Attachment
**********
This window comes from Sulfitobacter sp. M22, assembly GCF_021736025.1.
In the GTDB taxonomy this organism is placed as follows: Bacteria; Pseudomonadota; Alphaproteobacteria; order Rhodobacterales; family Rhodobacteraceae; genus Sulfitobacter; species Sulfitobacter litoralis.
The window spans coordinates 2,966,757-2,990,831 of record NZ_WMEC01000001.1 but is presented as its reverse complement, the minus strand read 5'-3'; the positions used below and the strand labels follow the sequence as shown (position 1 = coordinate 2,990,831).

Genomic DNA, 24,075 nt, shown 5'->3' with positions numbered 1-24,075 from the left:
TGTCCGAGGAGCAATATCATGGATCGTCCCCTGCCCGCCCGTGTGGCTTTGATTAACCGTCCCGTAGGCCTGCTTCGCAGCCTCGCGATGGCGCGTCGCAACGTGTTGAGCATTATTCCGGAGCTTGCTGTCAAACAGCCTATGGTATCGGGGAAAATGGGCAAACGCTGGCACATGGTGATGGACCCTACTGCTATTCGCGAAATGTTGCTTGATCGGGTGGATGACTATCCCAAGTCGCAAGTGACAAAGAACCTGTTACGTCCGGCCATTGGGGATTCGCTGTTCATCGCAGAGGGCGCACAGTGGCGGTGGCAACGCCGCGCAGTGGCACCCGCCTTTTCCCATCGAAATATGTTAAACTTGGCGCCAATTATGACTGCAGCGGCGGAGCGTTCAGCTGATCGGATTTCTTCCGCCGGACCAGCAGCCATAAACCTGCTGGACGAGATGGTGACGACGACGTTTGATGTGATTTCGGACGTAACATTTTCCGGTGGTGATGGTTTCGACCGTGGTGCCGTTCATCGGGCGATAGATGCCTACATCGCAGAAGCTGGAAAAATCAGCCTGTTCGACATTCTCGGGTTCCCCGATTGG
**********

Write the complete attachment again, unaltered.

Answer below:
This window comes from Sulfitobacter sp. M22, assembly GCF_021736025.1.
In the GTDB taxonomy this organism is placed as follows: Bacteria; Pseudomonadota; Alphaproteobacteria; order Rhodobacterales; family Rhodobacteraceae; genus Sulfitobacter; species Sulfitobacter litoralis.
The window spans coordinates 2,966,757-2,990,831 of record NZ_WMEC01000001.1 but is presented as its reverse complement, the minus strand read 5'-3'; the positions used below and the strand labels follow the sequence as shown (position 1 = coordinate 2,990,831).

Genomic DNA, 24,075 nt, shown 5'->3' with positions numbered 1-24,075 from the left:
TGTCCGAGGAGCAATATCATGGATCGTCCCCTGCCCGCCCGTGTGGCTTTGATTAACCGTCCCGTAGGCCTGCTTCGCAGCCTCGCGATGGCGCGTCGCAACGTGTTGAGCATTATTCCGGAGCTTGCTGTCAAACAGCCTATGGTATCGGGGAAAATGGGCAAACGCTGGCACATGGTGATGGACCCTACTGCTATTCGCGAAATGTTGCTTGATCGGGTGGATGACTATCCCAAGTCGCAAGTGACAAAGAACCTGTTACGTCCGGCCATTGGGGATTCGCTGTTCATCGCAGAGGGCGCACAGTGGCGGTGGCAACGCCGCGCAGTGGCACCCGCCTTTTCCCATCGAAATATGTTAAACTTGGCGCCAATTATGACTGCAGCGGCGGAGCGTTCAGCTGATCGGATTTCTTCCGCCGGACCAGCAGCCATAAACCTGCTGGACGAGATGGTGACGACGACGTTTGATGTGATTTCGGACGTAACATTTTCCGGTGGTGATGGTTTCGACCGTGGTGCCGTTCATCGGGCGATAGATGCCTACATCGCAGAAGCTGGAAAAATCAGCCTGTTCGACATTCTCGGGTTCCCCGATTGG